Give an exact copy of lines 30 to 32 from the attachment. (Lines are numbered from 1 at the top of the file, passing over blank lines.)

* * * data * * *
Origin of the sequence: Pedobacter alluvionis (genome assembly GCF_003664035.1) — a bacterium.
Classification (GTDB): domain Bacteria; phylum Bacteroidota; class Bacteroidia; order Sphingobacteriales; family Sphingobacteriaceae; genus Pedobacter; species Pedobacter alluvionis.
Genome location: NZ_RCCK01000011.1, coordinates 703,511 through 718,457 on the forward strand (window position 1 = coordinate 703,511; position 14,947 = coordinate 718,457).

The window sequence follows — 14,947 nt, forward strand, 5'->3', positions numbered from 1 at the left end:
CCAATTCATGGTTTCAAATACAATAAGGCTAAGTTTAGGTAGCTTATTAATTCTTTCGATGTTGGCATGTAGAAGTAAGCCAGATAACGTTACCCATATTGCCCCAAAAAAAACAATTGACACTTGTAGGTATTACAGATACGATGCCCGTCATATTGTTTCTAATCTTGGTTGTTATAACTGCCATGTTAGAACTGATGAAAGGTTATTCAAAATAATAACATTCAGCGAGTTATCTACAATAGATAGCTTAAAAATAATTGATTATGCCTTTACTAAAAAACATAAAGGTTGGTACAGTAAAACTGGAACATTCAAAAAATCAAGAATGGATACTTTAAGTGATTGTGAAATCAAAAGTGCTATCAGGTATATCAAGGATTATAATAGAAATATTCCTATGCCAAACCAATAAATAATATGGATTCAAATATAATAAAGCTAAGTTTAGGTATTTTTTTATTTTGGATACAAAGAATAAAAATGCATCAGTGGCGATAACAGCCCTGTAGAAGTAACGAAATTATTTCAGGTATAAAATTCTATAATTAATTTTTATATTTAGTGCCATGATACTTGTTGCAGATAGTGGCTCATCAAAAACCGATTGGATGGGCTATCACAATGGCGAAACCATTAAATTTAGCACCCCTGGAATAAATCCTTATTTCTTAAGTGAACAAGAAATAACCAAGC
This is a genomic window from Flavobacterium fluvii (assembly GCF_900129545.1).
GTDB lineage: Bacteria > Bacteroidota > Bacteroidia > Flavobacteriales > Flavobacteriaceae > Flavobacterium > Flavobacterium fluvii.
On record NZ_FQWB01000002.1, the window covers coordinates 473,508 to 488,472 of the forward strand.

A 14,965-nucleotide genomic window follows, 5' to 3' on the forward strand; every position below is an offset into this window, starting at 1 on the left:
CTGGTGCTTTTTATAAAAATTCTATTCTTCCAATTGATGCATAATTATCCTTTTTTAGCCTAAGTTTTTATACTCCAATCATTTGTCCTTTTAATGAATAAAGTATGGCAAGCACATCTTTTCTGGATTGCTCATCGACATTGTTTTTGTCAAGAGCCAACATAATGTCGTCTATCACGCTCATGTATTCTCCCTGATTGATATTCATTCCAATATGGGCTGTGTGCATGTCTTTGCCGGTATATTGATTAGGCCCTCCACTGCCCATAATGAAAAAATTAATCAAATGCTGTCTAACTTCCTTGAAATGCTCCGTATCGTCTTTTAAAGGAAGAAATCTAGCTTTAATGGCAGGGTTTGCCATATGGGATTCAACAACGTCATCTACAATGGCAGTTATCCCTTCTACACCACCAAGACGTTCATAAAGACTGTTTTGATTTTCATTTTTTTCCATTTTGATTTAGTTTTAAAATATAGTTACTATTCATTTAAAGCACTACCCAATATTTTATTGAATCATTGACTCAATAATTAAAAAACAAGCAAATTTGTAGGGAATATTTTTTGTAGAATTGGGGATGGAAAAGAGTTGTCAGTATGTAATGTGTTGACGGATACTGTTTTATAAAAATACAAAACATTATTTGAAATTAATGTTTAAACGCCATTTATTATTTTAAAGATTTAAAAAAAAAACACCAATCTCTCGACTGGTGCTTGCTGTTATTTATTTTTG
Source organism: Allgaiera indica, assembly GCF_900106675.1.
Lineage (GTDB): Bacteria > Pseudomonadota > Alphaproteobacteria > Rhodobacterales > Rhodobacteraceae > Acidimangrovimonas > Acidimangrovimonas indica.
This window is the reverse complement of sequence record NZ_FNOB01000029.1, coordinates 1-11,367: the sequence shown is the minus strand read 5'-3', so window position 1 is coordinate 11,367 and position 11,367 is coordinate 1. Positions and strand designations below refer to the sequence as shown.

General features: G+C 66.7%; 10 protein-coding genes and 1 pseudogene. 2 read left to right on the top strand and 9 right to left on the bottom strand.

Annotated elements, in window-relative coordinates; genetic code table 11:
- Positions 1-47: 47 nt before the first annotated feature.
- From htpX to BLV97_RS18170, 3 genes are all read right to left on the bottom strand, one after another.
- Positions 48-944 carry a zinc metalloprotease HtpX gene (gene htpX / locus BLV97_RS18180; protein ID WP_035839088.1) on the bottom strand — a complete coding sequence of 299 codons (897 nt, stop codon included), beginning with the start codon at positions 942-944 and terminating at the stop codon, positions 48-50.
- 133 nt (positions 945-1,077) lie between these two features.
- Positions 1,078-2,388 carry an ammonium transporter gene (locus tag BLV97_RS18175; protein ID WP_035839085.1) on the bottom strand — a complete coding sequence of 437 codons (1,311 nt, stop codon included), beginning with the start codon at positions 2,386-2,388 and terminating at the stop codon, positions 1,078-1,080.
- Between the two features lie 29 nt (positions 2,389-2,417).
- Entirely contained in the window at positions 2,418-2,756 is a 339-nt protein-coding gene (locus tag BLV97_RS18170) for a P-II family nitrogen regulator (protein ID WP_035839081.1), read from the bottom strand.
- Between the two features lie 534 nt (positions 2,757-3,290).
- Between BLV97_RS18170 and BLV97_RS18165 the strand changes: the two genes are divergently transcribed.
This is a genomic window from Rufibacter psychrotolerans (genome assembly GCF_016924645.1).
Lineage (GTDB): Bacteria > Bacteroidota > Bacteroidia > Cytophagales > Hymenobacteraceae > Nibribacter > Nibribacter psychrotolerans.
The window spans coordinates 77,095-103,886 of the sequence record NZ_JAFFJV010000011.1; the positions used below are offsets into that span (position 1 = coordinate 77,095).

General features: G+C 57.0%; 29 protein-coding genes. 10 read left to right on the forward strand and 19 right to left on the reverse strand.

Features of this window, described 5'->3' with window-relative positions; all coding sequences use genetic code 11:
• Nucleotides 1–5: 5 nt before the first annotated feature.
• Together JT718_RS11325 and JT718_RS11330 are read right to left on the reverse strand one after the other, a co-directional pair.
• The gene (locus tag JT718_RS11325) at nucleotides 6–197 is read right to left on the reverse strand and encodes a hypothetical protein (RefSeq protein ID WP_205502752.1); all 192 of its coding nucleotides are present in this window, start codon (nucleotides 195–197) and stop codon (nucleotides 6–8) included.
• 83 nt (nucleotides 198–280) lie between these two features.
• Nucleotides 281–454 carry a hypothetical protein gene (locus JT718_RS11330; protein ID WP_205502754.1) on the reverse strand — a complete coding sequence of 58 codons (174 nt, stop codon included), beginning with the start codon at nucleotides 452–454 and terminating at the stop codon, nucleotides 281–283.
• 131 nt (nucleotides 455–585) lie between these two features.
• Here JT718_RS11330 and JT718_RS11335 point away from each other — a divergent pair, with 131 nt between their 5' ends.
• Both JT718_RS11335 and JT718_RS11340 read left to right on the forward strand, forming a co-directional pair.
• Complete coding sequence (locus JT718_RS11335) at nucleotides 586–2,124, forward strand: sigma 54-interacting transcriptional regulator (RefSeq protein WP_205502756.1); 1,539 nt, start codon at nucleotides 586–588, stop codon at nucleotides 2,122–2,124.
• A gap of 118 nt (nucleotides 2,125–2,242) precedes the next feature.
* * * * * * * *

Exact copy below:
• Nucleotides 1–5: 5 nt before the first annotated feature.
• Together JT718_RS11325 and JT718_RS11330 are read right to left on the reverse strand one after the other, a co-directional pair.
• The gene (locus tag JT718_RS11325) at nucleotides 6–197 is read right to left on the reverse strand and encodes a hypothetical protein (RefSeq protein ID WP_205502752.1); all 192 of its coding nucleotides are present in this window, start codon (nucleotides 195–197) and stop codon (nucleotides 6–8) included.